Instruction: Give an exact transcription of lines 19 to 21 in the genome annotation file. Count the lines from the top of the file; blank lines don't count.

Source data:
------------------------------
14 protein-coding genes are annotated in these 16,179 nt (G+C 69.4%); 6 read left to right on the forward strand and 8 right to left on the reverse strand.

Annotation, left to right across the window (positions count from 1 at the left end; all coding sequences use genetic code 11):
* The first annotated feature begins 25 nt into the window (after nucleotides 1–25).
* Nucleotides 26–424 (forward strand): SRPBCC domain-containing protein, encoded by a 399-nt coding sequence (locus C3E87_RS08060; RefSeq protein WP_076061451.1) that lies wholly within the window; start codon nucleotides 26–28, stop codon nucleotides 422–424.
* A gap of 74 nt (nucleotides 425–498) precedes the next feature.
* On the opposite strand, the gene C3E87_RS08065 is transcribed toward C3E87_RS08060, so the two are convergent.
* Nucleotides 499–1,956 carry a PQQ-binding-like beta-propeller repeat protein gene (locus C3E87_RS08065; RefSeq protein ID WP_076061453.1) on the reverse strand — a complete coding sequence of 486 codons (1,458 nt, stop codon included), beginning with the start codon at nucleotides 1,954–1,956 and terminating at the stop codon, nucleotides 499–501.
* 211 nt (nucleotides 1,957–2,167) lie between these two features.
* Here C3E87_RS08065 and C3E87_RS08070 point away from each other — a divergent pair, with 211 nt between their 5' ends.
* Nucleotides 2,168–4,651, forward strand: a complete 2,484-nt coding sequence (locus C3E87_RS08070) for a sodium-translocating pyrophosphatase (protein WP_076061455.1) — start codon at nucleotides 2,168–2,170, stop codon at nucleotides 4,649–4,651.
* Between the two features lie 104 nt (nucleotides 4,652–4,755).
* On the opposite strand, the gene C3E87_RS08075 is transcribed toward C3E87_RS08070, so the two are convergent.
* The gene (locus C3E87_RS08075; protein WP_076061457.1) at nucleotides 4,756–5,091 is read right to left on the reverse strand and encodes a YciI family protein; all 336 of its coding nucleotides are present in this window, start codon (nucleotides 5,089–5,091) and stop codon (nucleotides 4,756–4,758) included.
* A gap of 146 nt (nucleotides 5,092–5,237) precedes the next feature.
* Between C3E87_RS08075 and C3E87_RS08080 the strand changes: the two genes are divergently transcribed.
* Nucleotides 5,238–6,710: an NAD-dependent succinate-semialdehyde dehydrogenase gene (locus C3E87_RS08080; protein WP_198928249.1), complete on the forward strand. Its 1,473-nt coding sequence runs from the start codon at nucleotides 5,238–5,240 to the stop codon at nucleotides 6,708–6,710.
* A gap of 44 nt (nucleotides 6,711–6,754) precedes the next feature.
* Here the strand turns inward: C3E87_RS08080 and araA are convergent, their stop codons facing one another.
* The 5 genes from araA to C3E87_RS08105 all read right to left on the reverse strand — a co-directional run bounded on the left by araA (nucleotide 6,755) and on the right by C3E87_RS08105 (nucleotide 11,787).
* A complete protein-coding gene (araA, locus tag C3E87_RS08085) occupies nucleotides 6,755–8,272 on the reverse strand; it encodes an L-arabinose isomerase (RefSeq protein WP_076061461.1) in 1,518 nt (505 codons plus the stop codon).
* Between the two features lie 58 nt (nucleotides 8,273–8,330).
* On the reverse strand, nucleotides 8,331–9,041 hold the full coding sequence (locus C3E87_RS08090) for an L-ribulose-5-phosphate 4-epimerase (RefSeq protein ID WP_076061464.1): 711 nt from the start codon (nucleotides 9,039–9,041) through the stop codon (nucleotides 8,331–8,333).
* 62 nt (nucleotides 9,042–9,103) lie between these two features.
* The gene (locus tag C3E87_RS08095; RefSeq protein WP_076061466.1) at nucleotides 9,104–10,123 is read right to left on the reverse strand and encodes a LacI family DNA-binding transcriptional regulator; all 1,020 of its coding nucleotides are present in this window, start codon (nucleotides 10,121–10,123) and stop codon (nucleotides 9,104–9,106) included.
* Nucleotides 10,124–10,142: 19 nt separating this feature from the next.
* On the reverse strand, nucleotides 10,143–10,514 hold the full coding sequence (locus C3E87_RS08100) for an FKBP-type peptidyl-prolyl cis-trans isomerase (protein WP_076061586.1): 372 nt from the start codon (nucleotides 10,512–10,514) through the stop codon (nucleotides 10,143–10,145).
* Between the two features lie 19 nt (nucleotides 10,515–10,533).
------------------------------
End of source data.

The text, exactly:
* The 5 genes from araA to C3E87_RS08105 all read right to left on the reverse strand — a co-directional run bounded on the left by araA (nucleotide 6,755) and on the right by C3E87_RS08105 (nucleotide 11,787).
* A complete protein-coding gene (araA, locus tag C3E87_RS08085) occupies nucleotides 6,755–8,272 on the reverse strand; it encodes an L-arabinose isomerase (RefSeq protein WP_076061461.1) in 1,518 nt (505 codons plus the stop codon).
* Between the two features lie 58 nt (nucleotides 8,273–8,330).